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Steve James' pivotal documentary Hoop Dreams stands at the forefront of the American doc renaissance. As he arrives at TIFF to present his new film The Interrupters, we look back on his vital and urgent portraits of American life.
A decade before Michael Moore's Fahrenheit 9/11
made the theatrical documentary into both a media event and a viable box-office attraction, Steve James' Hoop Dreams
—an epic, transfixing account of two inner-city teenagers being groomed for pro basketball stardom—had already drawn new attention to the form. Brilliantly illustrating the interconnection of some of the most crucial issues in contemporary America—race, poverty, class, education, drug addiction and street violence—Hoop Dreams
was as compelling and immersive as any fiction film (or any novel, for that matter), and the passionate response it elicited from both critics and audiences was almost unprecedented for a documentary film. Beyond this, however, its astonishing snubbing by the Academy Awards for a nomination for Best Documentary (the nomination committee reportedly turned it off after twenty minutes) led to a public outcry and an overhaul of the Academy's documentary nomination process.
A disciple of the "direct cinema" method exemplified by Allan King and Frederick Wiseman, James blends a discreetly observational approach with strongly implicit social purpose, refraining from overt commentary while at the same time pointedly indicating the contradictions, dilemmas and injustices at the heart of his subject. Yet James' films also have an immediate emotional power that distinguishes them from King and Wiseman's studied (if no less powerful) detachment. There is always a feeling of strong personal involvement in James' work, whether he is appearing onscreen as a major character in Stevie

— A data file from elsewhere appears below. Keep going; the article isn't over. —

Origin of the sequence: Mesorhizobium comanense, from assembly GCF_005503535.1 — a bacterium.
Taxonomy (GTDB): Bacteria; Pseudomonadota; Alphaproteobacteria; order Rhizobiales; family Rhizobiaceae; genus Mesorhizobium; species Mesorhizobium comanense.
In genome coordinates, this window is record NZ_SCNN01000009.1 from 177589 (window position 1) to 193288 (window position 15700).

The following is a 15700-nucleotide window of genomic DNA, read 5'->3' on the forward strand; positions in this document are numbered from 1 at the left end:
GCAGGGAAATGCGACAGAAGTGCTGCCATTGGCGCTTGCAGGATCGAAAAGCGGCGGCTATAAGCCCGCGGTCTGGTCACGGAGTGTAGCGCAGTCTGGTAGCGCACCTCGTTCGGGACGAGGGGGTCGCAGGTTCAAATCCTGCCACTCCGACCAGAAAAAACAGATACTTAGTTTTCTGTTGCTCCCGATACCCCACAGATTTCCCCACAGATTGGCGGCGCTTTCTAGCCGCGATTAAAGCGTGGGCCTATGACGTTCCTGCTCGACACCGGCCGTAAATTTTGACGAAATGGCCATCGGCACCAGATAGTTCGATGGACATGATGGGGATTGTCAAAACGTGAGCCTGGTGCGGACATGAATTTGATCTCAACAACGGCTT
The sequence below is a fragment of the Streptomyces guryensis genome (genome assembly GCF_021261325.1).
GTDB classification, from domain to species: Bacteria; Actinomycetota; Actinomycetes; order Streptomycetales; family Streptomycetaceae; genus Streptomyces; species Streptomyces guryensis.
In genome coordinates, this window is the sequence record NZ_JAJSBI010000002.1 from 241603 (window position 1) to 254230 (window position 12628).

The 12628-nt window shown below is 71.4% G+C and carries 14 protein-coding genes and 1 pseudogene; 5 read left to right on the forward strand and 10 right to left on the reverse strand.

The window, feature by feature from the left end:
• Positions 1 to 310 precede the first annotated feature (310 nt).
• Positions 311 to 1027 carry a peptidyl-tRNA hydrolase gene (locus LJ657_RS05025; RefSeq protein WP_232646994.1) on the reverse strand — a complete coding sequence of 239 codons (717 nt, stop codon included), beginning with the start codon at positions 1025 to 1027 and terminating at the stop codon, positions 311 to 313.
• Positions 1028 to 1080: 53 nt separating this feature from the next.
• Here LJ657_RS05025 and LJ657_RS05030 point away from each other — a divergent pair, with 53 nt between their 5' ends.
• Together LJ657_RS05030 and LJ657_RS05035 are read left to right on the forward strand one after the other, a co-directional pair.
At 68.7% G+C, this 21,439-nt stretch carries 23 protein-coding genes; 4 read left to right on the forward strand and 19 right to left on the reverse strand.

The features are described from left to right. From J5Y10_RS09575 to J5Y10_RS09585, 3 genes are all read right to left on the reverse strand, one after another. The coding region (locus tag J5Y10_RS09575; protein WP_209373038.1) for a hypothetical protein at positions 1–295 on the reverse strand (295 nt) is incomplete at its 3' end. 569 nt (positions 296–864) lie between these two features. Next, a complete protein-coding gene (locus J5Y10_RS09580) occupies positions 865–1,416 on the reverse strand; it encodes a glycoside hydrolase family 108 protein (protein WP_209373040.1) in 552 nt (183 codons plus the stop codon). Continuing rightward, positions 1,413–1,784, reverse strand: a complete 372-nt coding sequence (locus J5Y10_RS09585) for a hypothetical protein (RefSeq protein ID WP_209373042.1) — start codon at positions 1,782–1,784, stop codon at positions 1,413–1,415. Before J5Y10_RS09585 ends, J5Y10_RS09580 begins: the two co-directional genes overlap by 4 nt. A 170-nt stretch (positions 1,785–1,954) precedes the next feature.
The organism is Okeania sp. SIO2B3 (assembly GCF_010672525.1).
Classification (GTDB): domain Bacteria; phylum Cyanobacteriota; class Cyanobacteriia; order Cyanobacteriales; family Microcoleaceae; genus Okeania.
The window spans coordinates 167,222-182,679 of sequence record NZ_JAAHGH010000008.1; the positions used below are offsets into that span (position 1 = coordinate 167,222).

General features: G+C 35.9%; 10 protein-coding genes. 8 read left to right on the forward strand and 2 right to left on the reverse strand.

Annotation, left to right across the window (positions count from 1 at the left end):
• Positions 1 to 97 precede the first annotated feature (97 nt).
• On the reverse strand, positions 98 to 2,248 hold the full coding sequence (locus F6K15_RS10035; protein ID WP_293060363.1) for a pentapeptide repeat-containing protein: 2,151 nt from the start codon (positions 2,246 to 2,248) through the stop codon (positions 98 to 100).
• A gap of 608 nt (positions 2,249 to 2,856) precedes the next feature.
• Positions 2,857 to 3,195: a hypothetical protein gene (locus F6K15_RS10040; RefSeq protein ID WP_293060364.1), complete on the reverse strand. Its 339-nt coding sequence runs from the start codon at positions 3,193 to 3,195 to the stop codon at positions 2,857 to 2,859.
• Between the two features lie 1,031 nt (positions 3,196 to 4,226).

or simply allowing his often marginalized, disadvantaged subjects the time and space to speak for themselves, eloquently, intelligently and emotionally discussing their lives and the challenges they face. James' new film The Interrupters
, which returns to the streets of inner-city Chicago to tell the story of a community activist group bravely struggling against the endless cycle of gang violence, is yet another testament to James' ability to reveal the larger social and political context of seemingly small stories, and is exactly the sort of urgent, vital filmmaking that has placed him in the forefront of America's documentary renaissance.